Demonstrators were continuing to block Waterloo Bridge in the city and the central Oxford Circus junction despite the removal by police of the pink sailing boat which had acted as a natural focal point for the movement. Oxford Street and Piccadilly Circus are among other protest sites continuing since Monday morning.
Film star Emma Thompson joined protesters on Friday to read poetry praising Earth's bounties.
"Our planet is in serious trouble," Thompson told reporters amid a crowd of about 300 activists, according to eye witnesses. She addressed them from the pink boat before its removal as shoppers and tourists milled past.
"We are here in this island of sanity and it makes me so happy to be able to join you all and to add my voice to the young people here who have inspired a whole new movement," said Thompson, one of Britain's most acclaimed actresses who has won two Academy awards.
She was one of several actors who read poems celebrating the beauty of nature.
The activists formed a human chain around the boat, with one attached to its main mast making it extremely difficult for the police to dislodge him.
After a painstaking operation, they removed him and secured the boat, but had difficulty transporting the vessel away because more protesters continually sat in their path.
A small group of younger protesters blocked a roundabout in Heathrow Airport area Friday morning but they were removed from the roads to keep the disruption to a minimum.
The protesters, some as young as 13 and 14, held a banner alongside a busy road which read: "Are we the last generation?"
Some of the teenagers wept and hugged each other, although they were far outnumbered by police.
"I fear for my future" Oscar Idle, 17, told Reuters at Heathrow. "That fear gives me courage to act."
"I want to live in a society which is not catastrophic, where there is not going to be food shortages, wild fires and hurricanes where people can live," he said.
Heathrow Airport said that they were working with police to avoid such disturbance.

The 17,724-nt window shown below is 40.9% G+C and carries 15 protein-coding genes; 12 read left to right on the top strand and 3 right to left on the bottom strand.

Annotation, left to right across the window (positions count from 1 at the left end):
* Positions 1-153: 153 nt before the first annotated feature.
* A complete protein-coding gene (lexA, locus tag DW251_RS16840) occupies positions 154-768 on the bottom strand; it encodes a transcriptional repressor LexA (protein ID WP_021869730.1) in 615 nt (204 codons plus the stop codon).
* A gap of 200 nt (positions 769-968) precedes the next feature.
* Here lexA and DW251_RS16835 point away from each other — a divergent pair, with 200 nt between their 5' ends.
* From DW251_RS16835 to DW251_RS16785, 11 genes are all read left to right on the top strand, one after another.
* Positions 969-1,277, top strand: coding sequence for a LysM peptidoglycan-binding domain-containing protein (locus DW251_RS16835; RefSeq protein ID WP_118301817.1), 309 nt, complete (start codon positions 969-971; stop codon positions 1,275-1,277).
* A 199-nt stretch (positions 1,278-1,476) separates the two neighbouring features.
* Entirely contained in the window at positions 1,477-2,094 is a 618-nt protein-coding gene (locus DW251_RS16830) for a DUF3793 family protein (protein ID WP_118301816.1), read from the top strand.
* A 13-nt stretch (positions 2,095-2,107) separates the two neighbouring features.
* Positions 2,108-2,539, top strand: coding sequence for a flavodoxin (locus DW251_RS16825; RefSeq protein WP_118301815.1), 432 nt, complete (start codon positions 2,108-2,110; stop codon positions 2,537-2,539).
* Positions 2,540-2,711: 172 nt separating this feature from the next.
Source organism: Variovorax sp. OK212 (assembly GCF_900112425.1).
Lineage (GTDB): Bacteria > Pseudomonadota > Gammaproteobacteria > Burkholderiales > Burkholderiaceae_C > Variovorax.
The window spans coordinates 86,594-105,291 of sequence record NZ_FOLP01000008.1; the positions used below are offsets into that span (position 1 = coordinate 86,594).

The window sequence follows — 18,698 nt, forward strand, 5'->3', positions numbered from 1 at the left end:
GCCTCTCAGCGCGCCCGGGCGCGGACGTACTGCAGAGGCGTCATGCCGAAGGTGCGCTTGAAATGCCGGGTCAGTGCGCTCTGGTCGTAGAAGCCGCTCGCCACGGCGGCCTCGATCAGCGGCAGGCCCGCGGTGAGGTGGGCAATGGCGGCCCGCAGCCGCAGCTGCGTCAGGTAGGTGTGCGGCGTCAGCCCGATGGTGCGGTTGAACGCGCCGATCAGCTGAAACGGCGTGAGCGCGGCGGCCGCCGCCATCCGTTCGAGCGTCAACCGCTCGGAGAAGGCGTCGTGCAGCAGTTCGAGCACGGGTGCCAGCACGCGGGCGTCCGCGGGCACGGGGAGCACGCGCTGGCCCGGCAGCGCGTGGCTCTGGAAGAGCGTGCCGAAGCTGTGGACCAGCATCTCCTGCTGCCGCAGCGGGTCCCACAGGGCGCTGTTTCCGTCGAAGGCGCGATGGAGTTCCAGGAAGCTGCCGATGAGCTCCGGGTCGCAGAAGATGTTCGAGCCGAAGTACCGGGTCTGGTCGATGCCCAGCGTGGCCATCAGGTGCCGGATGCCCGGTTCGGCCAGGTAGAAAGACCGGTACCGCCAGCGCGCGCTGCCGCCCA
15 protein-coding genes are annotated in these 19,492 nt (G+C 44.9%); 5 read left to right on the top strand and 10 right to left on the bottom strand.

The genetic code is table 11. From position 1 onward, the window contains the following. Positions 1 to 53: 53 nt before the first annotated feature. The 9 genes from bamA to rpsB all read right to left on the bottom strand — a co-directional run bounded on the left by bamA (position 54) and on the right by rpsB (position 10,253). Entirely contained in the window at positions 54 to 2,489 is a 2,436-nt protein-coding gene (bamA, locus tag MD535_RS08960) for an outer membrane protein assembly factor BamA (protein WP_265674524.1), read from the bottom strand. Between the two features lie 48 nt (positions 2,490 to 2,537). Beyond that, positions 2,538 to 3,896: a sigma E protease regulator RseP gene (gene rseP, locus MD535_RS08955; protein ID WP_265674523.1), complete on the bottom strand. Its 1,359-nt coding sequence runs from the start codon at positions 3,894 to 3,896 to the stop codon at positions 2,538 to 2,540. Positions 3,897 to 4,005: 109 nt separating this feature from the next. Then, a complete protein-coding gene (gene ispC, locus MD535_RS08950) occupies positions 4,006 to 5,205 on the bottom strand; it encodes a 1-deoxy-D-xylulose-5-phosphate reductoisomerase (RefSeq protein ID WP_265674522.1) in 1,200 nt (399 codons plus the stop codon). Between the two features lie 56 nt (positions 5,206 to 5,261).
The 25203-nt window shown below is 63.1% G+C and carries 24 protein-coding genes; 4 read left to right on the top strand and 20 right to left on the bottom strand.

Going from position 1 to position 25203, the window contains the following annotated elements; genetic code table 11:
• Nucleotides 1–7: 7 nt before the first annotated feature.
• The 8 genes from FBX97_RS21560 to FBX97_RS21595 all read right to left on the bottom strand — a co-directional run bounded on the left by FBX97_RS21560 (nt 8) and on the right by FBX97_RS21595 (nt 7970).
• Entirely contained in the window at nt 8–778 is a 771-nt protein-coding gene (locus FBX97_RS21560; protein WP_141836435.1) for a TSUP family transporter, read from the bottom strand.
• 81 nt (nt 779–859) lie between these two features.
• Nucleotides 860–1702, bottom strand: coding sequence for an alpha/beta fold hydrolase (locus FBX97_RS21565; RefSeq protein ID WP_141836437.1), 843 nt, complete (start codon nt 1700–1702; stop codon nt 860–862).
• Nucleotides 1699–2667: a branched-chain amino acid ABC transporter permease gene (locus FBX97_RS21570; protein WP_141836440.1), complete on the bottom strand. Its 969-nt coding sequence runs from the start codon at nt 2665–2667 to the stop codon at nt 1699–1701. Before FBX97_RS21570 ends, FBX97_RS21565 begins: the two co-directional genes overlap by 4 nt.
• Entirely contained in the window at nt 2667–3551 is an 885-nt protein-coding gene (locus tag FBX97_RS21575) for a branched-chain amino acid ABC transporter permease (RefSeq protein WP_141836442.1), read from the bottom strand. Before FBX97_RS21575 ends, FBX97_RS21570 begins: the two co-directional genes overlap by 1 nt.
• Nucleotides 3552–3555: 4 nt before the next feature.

The protests are organized by the campaign group Extinction Rebellion, which was established last year in Britain by academics and has become one of the world's fastest-growing environmental movements.
Campaigners want governments to declare a climate and ecological emergency, reduce greenhouse gas emissions to zero by 2025, halt biodiversity loss and be led by new "citizens' assemblies on climate and ecological justice."
Police have been trying to confine the protests to one site in London, at Marble Arch on the corner of Hyde Park, but the protesters have ignored the threat of arrest and continued to block other sites.
"We are trying our best to give the businesses a chance to return to 'business as usual'," police said.
"One thing that is unusual about this demonstration is the willingness of those participating to be arrested and also their lack of resistance to the arrests."
In a Twitter post, Metropolitan Police also said the "protesters are using tactics of lying on the ground when approached" and this makes "at least four officers to remove one person to ensure their safety."
The large number of arrests has created a "logistical problem" for the police in terms of cell space and also the "wider criminal justice system."
Friday is the start of a four-day-long Easter break and the Extinction Rebellion said on Twitter thousands of more people would come and join them in London.
Most of the protesters are released in a few hours after giving statements at police stations.